Tag Archives: friends

Shock to the System

First off I’d like to extend a huge THANK YOU to my friends and family who’ve been so supportive. All the good luck messages and cheering was much appreciated. I know some of you think I’m nut-cakes *winks* for doing stuff like this to myself, but you love me anyway.

A little under a year ago I undertook a great adventure on something of a whim. For those not in the know, Tough Mudder is one of those “mud races” you’ve been hearing about. One of the original distance races that bills itself as “probably the toughest event on the planet.” People would disagree with me over that, but I think for the Colorado venue it’s the truth.

This year – for reasons none of us can explain – we did it all over again.

The course this year was challenging. Even were it not for the strange, stressful feeling that seemed to be dogging not only me but some of my companions, the course for the 2012 race was called as the most challenging TM course to date.

Here’s what you do – find a mountain, preferably above 9,000 feet with some good Black Diamond slopes. Run up it to the top. Throw yourself off. Now do it again. This time let someone spray you with a fire hose while you slog your way upward. Fill your shorts up with ice and crawl across some rocks while velociraptors kick you. Then get a bucket of ice water and stand in it while you stick your tongue in a light socket. Oh, and just for fun … run the mountain again.

That’s Tough Mudder. Doesn’t it sound fun?

*laughs* Actually, it is. It’s a challenge, but that’s what I was looking for. We started the course with five veteran Mudders and six new folks. I was filled with nervous excitement as we climbed over an eight foot wall just to get to the start area. There was some heart-pumping music, the MC was in fine form (what little we could hear given how far back we were), we sang the anthem, recited the TM pledge, and counted down.

Then we were off, down the mountain, up the mountain … more up the mountain. I was feeling pretty good, keeping up a decent jogging pace and staying within sight of my group. My best girl – JB – was right there with me and we stayed together throughout the whole 12 mile course. Yes, 12 miles, the course was two miles longer than last year because the folks at Tough Mudder are sneaky bastards.

Our first major obstacle (besides the damn mountain) was a cargo net strung over the ground that you had to walk/crawl under. There is a benefit to being short at times *grins* and we were able to mostly navigate our way through it without too much trouble. Cue more running, some crawling through tunnels, another obstacle I can’t remember and then a water station!

Unfortunately, right after the water station was the first of THREE obstacles involving electricity. See TM thinks it’s funny to zap you with about 10,000 volts because running up a mountain isn’t enough of a challenge, and apparently they decided that waiting until the end wasn’t good enough either … so this year they added in two more. The first one involved a low-crawl through a pit of water with little evil yellow wires hanging down. I gave a shrug, crawled in and busted across as fast as I could. Got a pop (which is really all that feels like, someone snapping you with a large rubber band) on the leg and kept going. At some point close to the end though, I turned my head and got nailed right in the temple with a wire. The resulting shock rattled my teeth and had me seeing stars. I scrambled out and made it halfway up the hill to my team before I had to stop. One of my teammates dragged me up the rest of the way and I stood there swaying back and forth for a minute or so before we were on our way again.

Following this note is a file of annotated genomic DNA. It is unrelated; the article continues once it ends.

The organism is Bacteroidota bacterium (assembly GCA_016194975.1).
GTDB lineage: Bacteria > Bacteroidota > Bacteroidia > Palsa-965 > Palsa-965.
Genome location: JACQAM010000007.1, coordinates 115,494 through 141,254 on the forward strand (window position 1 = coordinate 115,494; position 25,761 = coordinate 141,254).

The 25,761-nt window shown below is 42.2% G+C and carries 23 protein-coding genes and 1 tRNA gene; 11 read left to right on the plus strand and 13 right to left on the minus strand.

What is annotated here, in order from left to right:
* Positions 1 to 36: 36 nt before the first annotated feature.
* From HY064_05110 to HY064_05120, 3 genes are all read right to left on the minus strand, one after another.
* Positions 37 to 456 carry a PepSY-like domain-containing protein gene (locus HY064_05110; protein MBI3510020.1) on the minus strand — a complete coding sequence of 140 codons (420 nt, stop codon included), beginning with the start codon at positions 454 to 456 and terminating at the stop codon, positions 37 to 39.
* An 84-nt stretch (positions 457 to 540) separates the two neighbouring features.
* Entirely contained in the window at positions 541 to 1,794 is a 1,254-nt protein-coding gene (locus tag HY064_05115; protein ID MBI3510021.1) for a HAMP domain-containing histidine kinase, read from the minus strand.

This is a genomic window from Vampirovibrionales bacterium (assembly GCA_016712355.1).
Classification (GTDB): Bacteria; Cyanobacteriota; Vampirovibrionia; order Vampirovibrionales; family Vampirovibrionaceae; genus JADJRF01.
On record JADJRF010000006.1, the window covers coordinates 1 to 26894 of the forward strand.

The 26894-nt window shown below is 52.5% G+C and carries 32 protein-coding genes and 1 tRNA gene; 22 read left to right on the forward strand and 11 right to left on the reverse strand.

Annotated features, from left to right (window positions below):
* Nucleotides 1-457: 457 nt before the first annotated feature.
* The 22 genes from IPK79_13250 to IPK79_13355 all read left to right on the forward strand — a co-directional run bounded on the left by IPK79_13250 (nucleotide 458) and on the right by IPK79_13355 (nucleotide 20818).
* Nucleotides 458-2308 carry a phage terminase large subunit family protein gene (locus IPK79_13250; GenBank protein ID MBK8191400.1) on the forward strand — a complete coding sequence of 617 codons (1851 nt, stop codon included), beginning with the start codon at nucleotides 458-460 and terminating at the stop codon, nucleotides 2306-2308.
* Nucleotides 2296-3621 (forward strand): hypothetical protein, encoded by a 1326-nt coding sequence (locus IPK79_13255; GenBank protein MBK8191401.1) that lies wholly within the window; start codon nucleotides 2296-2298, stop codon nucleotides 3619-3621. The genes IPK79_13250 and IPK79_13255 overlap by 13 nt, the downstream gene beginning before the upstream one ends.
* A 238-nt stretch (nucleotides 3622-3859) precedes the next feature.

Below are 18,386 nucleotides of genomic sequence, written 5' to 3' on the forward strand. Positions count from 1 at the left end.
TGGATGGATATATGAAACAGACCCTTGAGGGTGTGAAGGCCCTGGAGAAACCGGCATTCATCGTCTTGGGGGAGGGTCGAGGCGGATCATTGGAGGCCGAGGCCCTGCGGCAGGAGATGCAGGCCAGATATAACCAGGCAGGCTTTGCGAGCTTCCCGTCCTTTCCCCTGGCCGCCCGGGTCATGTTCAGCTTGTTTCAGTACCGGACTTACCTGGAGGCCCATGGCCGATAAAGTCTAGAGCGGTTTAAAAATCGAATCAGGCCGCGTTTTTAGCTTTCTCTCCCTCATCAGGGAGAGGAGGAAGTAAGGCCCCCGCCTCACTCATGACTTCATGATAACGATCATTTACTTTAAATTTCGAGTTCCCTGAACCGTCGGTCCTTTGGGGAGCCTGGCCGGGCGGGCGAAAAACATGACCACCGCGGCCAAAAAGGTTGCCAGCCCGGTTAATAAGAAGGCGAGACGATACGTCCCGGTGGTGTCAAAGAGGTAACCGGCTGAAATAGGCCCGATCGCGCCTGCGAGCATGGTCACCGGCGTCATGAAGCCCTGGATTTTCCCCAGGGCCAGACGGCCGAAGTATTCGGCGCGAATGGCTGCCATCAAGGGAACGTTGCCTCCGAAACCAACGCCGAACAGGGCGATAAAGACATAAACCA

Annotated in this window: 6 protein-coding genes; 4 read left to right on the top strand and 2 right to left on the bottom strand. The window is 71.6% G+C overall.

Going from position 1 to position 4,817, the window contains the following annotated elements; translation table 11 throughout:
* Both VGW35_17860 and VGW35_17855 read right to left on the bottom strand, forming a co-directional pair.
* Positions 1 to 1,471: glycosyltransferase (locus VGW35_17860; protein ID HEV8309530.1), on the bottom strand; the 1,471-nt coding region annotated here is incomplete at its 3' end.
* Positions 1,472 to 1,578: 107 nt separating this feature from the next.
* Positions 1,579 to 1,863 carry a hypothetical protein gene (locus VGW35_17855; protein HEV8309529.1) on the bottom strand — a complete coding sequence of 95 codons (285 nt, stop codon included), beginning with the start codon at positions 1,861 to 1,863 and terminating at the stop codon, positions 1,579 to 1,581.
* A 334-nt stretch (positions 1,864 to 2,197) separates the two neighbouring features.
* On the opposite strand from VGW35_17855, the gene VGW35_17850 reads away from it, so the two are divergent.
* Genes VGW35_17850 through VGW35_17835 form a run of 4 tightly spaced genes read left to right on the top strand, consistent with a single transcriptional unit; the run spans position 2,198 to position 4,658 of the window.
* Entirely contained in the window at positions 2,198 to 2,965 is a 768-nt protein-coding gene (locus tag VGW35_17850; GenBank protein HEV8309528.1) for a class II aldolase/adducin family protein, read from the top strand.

Then we were upon the Berlin Walls, one of my nemesis from last year. See, last year my arm strength wasn’t up to par (okay, let’s be honest, last year almost nothing was up to par :D ) and I had a really hard time getting myself up onto anything without a LOT of help. This year, I scrambled up my brother-in-law and boosted myself to the top of the (10? 12 foot?) wall without any trouble at all. Got over the second with a pair of hands from another teammate and we were back to running.

It would take me all day to detail the whole race, but you can see the course map HERE. Just bear in mind it’s more like a guideline than an actual map. *grins* Obstacles 8 & 9 were missing, possibly due to the water level being too dangerous.

JB and I ran, staggered, walked through some really lovely mountains. We laughed as we attempted to swing across a pool of water with rings and our short T-Rex arms allowed us one ring before dumping us into the cold water. We muttered curses as we crawled over rocks and hard ice, decided to bail on the second set of tall walls and danced our way across a balance beam appropriately called “Twinkle Toes” like champs.

After by-passing the Funky Monkey (monkey bars, another nemesis of mine – the arm strength is good but not that good yet) we were upon Everest.

Dun dun DUN!

Last year I attempted Everest, a massive half-pipe you have to run up and unless you’re half Spiderman hope to the PTB some kind soul at the top will grab you and haul you up the rest of the way. *laughs* Last year I didn’t make it and didn’t have the energy to try again.

This year I wasn’t going to fail it. I sprinted across the ground and up that half-pipe after making eye contact with some guy on the far side, got to the top and muttered a few choice curses as my fingers just barely brushed his and gravity kicked in.

“Do it again, girl.” I heard him say as I slid back down the half-pipe. Followed by, “I’m gonna need some help over here.”

I trudged back to the start, trying to get my breath and trying to ignore the fact that my feet were screaming mercy. I’d stepped on a rock with my left heel about a mile and a half into the race and the downhill hadn’t been all that kind to me. I was dying, I wanted to be done … but I didn’t want to say I hadn’t gotten up this.

I let another guy go in front of me, watching as he almost effortlessly scaled this evil mountain in front of me. Once he was on top and the guys were ready I sucked in a deep breath and sprinted…

This time SUCCESS! Of a sort. *laughs* The first guy was able to grab my arm and I locked onto him with a death grip. A second helpful stranger grabbed my other arm and I proceeded to try and get my leg up over the lip with no luck. After several attempts, I finally got them to give one more gigantic pull as I swung my leg up and over. I heard the crowd cheer and I fell on top of my saviors with a heart-felt “I love you guys!”

“No problem.” Was the reply.

*laughs* No problem. That’s TM spirit right there. You just hauled some total stranger over the lip of a half-pipe and your response is “no problem.”